MycoBank Taxonomy: Fungi, Dikarya, Basidiomycota, Agaricomycotina, Agaricomycetes, Polyporales, Polyporaceae, Polyporus
This magnificent and exceptionally delicious mushroom is universally regarded as rare. While mushroom hunters may never see Polyporus umbellatus, if you do find it, you will be able to come back year after year to the same location for a new harvest. P. umbellatus grows from the ground as a parasite and saprobe of the roots of hardwood trees. It appears from May to October (spring and fall, but typically not summer) across North America, growing as a fractal rosette of umbrella-shaped fronds. For some people, the mushroom has less appeal than what is going on in the soil. Over many years perhaps, P. umbellatus forms a large subterranean mass called a sclerotioum. Sclerotia are hard resting structures capable of longterm dormancy for survival in drought and cold. Some sclerotia are small like seeds and others are as big as basketballs. In the case of P. umbellatus, the sclerotia can be enormous, more than a foot in diameter, with a solid, corky interior and black rind. In traditional Chinese medicine, the sclerotium of P. umbellatus goes by the name Zhu Ling and is taken for a number of purposes, in particular as a diuretic (to stimulate urination).
I noticed that Polyporus umbellatus has bugginess problems more so than other foraged polypores. Chicken of the woods (Laetiporus sulphureus) is often home to plump fungus beetles, but they scramble out of the mushroom and fall like rain on old leaves when you turn the mushroom sideways. With the umbrella polypore, burrowing fly larvae appear to be the primary inhabitants, so make sure to cut some fronds and do not harvest those with lots of maggot action.
I cooked one of the best dishes yet with these mushrooms. Substituting umbrella polypore for maitake (hen of the woods), I made "Maitake Tikka Masala" from the cookbook Shroom by Becky Selengut. The rich and tangy curry was elevated by a lovely smokiness, which was achieved by dribbling oil on hot coals and then covering the pot with a lid to entrap the silky, billowing smoke. Yes, that is an onion holding the coals. I read somewhere online about this trick if you don't have a small, heatproof dish. It results in the extra benefit of having smoky onions to be used in future meals. Polyporus umbellatus now definitely ranks among my top favorite edibles.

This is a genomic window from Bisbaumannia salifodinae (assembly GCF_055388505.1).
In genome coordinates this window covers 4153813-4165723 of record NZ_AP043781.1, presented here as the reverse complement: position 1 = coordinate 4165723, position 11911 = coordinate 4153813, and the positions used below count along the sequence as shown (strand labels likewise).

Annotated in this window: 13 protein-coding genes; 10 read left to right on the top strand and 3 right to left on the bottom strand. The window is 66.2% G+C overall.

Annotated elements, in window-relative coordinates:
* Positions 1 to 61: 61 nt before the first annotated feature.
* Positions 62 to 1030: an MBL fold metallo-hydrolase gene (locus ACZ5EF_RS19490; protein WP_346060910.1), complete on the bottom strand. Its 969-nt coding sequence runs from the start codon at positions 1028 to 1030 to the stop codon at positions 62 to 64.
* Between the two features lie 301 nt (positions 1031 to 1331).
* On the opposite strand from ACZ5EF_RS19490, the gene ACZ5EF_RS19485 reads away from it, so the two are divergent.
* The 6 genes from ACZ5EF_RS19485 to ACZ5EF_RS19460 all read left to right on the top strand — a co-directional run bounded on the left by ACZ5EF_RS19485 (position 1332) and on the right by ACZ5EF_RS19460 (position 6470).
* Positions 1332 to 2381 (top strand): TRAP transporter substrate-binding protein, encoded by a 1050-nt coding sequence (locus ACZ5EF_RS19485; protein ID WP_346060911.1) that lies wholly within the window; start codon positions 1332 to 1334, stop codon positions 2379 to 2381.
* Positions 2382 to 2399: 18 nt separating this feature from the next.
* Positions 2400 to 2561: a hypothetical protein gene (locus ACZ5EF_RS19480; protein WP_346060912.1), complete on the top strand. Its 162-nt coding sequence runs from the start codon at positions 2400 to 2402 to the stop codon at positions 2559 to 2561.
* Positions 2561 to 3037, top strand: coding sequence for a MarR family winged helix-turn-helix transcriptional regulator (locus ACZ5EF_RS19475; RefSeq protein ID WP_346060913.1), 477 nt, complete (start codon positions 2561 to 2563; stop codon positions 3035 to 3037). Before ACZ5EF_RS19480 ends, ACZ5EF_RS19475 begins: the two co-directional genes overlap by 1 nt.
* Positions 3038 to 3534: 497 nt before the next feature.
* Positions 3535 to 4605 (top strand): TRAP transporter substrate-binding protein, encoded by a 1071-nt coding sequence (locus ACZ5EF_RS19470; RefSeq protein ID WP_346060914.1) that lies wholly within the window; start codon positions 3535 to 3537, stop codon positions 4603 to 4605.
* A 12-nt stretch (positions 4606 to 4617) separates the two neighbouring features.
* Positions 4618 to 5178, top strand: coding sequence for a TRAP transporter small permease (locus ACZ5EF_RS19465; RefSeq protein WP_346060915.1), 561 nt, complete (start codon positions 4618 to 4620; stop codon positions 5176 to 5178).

A few months later, I returned to the trail where I first found umbrella polypore and came across an old fruiting body. Remembering that sclerotia rested underground, I excavated below the mushroom and unearthed a real treasure. I marveled at the lumpy tissue, hard but a little squishy, and suprisingly light. Back at home, I used a toothbrush to scrub away dirt and debris from the exterior. There were lots of crevices and crags that required a good amont of maneuvering to clean out. Nothing's worse than a gritty mushroom! The tough structure held up perfectly fine to its vigorous bath. I cut the corky sclerotia into thin chips and dried them in a dehydrator until they were as stiff and hard as wood.
It seems like a decoction is the standard way of taking Zhu Ling, which means that the sclerotium is boiled in water for a long time and the infused liquid is drunk. I boiled 10 g of dried sclerotia chips for about 45 minutes. The resulting decoction was light in color and had a nice mushroomy smell. The taste was mild and pleasant; certainly mushroomy, but also just faintly sweet, like Throat Coat Tea. That night, I peed four times. It worked! But I was so dehydrated, and so tired from waking up so many times. If you try this stuff, I recommend drinking it early in the day so you are not up all night peeing and to drink a lot of water so that you aren't dehydrated from peeing so much (which of course will make you pee more – you will urinate a lot)! After writing this post, I was informed that it is unusual in Chinese medicine to take a single herb (or mushroom), Zhu Ling included, rather than a mix of ingredients tailored to a specific person and their specific condition (as stated in this source: "A characteristic of Chinese herbal medicines is their use as formulas rather than single herbs..."). If you are intersted in exploring Zhu Ling or other medicinal mushrooms, it is definitely best to consult a knowledgable professional to guide your decisions and decoctions (or concoctions)!
I am generally skeptical of claims that a given mushroom has medicinal properties. That's not because I don't think mushrooms are incapable of doing things to the human body – deadly mushrooms can clearly kill you, psychedelic mushrooms have mind-altering properties, many clinically proven and widely used drugs are isolated from fungi, and umbrella polypore makes you pee a lot. No, I am skeptical because along the way from a mushroom being used by those who first discovered some beneficial property to me learning about its putative medicinal benefits, information has likely been stretched, exaggerated, or even outright fabricated. Fraud becomes rampant when human health is on the line and entrepeneurs stand ready to profit from people's anxieties with little accountability or oversight. This was taken to an absurd extreme with the fabricated claim that Hawaiian stinkhorns could induce instantaneous orgasms in women (a myth invented and propagated by John Holliday, founder of Aloha Medicinals). Justifications for such an elaborate and sustained hoax are unimaginable to me. Most unsettling, the authors made up Hawaiian mythology to support their lie. Such unscrupulous peddling is common in the medicinal mushroom marketplace, in my opinion.